My Name Nearly Taken In Vain

Inevitably, I must comment on the novel that bears my illustrious name.

It appears as if it’s an honor.

Yet, I was appalled by my Gothic-like visage on the front cover. I wouldn’t mind hitting Lou Pecsi, the illustrator, over the head with my crozier. Then I actually started to read it. I nearly read half the novel before I made my entrance – that’s one hundred and eighty more pages than I planned to read.

The title refers, really, to the high school and not the great Renaissance Pope. I detected the author’s sardonic take on my Papacy since, I’m certain, there are no schools in the United States and Europe which bear my name. The Catholics want my legacy buried deeply.

I admit I enjoyed the touch of having Sixtus IV High’s rival school named Alexander VI. That’s verisimilitude. Placing two mad dogs in a cage. An epic battle and lots of blood and bad feelings.

Less exciting was the presence of Pope John Paul II, who gets a major role in the plot. He’s coming to Sixtus High to celebrate the 500th anniversary of my death and, on the occasion, makes a major announcement. I’m not tickled by the substance of his declaration – but no spoilers!

Very mixed feelings filled me when I read the chapter dealing directly with my Papacy. What does the author choose: the conspiracy to kill the Medici brothers, Lorenzo and Giuliano. I’m depicted like a Mafia don, who is being asked by a pair of Cardinals (nephews), to sanction the hit. I don’t dispute the historical accuracy, down to the point that I was very reluctant to give my blessing.

And wasn’t I right about that?

The job gets farmed out to the Urbino mercenary, Federico da Montefeltro, who farms it out to a rival Florentine family, Pazzi, who balled up the plan by killing only Giuliano. I confess that a part of me was pleased when the Medici killed every last Pazzi over the next few years.

The lessons from this disaster. Don’t listen to your friggin’ nephews’ bright ideas. You want somebody killed, plan and execute it yourself. And don’t mess with the Medici.

I suppose some readers are going to think that I must have been a pretty awful pope. See the first blog, ‘Indulge Me’, to digest my response to such lame criticism.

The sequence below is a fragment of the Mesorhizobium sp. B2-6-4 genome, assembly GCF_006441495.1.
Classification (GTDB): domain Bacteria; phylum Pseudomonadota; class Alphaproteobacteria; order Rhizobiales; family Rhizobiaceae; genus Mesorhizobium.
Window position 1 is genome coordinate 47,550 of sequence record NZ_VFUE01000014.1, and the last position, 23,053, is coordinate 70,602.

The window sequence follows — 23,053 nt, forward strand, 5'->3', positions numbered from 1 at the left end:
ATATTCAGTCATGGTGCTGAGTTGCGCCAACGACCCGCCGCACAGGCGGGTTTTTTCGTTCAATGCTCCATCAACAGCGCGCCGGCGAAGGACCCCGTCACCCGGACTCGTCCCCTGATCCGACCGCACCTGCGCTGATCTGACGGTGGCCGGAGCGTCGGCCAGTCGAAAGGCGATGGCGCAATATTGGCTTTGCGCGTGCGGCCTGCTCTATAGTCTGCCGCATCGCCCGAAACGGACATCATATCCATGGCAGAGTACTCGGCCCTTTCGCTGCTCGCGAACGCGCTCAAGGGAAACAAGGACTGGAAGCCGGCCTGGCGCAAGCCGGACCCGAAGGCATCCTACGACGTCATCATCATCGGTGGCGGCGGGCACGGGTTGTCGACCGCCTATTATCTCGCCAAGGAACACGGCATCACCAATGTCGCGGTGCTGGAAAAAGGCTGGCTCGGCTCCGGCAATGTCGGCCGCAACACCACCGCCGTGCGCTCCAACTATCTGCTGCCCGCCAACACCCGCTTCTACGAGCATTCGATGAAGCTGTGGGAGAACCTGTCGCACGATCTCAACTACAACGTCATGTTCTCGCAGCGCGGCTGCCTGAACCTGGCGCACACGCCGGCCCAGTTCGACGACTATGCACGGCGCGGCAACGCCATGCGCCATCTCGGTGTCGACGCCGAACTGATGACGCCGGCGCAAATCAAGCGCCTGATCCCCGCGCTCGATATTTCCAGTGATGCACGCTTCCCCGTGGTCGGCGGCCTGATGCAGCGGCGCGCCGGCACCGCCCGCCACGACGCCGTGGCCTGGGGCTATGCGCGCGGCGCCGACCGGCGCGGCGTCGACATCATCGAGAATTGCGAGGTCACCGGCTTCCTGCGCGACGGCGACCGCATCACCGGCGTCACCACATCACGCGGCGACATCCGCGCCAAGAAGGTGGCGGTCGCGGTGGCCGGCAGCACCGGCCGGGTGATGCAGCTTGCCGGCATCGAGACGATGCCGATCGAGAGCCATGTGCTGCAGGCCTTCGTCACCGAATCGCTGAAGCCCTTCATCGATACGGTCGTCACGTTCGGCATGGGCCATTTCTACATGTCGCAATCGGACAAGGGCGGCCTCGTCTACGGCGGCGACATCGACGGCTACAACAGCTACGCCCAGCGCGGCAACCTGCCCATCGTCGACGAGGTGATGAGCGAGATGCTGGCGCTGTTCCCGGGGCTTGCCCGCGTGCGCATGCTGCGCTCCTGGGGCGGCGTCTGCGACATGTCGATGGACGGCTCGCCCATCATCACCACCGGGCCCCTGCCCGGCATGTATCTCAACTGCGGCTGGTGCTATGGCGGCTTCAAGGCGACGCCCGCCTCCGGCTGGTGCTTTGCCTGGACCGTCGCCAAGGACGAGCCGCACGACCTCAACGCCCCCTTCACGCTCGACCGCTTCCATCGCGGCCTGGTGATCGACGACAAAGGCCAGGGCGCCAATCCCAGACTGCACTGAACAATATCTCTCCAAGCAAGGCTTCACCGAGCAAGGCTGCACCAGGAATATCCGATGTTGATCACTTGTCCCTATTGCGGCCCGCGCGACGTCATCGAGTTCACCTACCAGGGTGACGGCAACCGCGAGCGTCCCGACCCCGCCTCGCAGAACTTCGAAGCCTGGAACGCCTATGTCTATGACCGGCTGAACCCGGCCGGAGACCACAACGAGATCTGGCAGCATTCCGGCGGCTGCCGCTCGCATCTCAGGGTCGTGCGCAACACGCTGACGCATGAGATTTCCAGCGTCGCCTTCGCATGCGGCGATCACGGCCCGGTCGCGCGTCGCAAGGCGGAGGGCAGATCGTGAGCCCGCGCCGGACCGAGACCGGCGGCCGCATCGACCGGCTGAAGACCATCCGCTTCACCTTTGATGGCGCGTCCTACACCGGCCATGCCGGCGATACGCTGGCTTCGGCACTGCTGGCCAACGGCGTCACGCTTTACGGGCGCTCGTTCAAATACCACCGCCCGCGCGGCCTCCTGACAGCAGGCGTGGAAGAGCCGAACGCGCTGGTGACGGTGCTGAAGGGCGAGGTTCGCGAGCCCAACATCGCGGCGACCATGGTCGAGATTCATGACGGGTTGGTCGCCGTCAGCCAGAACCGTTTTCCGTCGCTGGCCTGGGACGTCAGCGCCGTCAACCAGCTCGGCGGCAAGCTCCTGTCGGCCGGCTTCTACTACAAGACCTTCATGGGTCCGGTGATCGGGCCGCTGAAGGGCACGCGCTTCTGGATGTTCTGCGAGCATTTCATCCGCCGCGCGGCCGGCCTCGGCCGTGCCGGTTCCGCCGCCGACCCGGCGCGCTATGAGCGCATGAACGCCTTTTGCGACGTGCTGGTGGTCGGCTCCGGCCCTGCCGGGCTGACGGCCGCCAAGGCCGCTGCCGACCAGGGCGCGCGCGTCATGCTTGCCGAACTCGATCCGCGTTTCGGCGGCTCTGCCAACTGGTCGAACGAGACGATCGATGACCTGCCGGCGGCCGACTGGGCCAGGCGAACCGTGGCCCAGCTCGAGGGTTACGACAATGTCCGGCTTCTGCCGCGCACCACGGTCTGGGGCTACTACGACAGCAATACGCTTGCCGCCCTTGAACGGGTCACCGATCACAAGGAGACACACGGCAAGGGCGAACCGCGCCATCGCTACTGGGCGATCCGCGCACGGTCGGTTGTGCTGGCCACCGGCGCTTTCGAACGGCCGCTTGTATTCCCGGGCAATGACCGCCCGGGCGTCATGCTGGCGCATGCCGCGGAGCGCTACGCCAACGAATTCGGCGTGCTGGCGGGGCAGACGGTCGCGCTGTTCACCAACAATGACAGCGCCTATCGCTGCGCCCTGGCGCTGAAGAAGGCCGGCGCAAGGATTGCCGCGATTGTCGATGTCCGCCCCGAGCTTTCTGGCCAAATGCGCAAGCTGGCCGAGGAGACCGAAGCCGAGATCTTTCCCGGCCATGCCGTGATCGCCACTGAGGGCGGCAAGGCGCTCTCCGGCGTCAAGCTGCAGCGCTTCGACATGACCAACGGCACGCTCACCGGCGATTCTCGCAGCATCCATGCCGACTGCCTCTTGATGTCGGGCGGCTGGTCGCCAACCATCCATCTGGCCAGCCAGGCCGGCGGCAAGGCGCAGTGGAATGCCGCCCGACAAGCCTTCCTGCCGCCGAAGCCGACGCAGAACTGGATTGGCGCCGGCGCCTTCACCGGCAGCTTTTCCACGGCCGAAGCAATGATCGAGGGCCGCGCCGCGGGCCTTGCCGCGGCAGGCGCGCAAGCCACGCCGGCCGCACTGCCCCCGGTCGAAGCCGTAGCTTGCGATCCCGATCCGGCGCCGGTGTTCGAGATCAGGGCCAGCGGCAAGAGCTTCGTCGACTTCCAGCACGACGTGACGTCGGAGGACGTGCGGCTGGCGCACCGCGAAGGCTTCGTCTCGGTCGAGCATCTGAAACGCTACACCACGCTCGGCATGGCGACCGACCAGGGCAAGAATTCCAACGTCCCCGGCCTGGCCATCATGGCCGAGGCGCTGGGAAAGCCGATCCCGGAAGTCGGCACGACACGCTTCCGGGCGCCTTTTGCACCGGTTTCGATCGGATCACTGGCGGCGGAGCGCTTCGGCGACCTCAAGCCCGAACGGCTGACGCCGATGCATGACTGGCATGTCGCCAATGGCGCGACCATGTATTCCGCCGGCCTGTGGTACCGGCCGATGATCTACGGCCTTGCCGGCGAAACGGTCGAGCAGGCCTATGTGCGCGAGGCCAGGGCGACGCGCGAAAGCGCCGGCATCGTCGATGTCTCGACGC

I read the rest of the book for no better reason than I don’t have much else to do. I’ll write some reviews on the Amazon website under various aliases, just to get a little payback.

Indulge Me Again

A short term good: the selling of indulgences to pay the expenses for constructing the Sistine Chapel.

Long term bad: selling indulgences cause the Protestant Reformation.

But was the reformation such a bad thing? Yes, Martin Luther seized upon indulgences – particularly after Johann Tetzel’s intense sales pitch – and wrote the 95 Theses in 1517.

Look at it more closely. Luther disliked indulgences on principle whether you got them through good actions or paid for them. People wanted a way to get partial remission for their temporal wrongs. He couldn’t stand the idea.

One was saved, in Luther’s view, by Faith, not Works. He rejected nearly the entire structure of the Catholic Church. Get rid of works, streamline the communication with God, and you arrive at his grand conclusion: what do we need a Pope for?

The facts were that malcontents against the Papacy went back to the 1200s, starting with the Albigensian Crusade in France. Then John Wycliff’s followers, the Lollards made noise in the 1300s. Finally, the Hussites in Bohemia were bitching about the same things Luther attacked (Luther admitted this, by the way).

Top it off with the Germans. They hated the Papacy because it was Italian, not German.

A revolution – or reformation – was inevitable. Indulgences were the least of the Church’s worries.

It got worse when Calvin wrote about predestination. Then Henry the Eighth wanted a male heir so badly he opted out of the Roman Church. His actions indicate how much the so-called Reformation was carried forward by princes and kings, not religious men.

And look what Calvin sawed: evangelicalism and apocalyptic craziness. The Catholic Church has meant to prepare the people for the Judgment Day but is not trying to hasten Armageddon. Leave that to the neurotic fundamentalists.

I digress.

I really wanted to mention my nephew, Giuliano, Pope Julius II. How comical is it that he gets the historical glory for hiring Michelangelo to paint the Sistine Chapel ceiling. Giuliano is portrayed as some king of art patron with aesthetic sensibilities.

Not quite. He was, as Cardinal, and later Pope, a brutal powermonger. His aesthetic chops rivaled the likes of John C. Calhoun and Sean Hannity. And then to have him portrayed by Rex Harrison (Dr. Doolittle himself) in The Agony and the Ecstasy (agony for the Sixtus pope) – I just can’t deal with it.

Ciao, my followers, and bless you.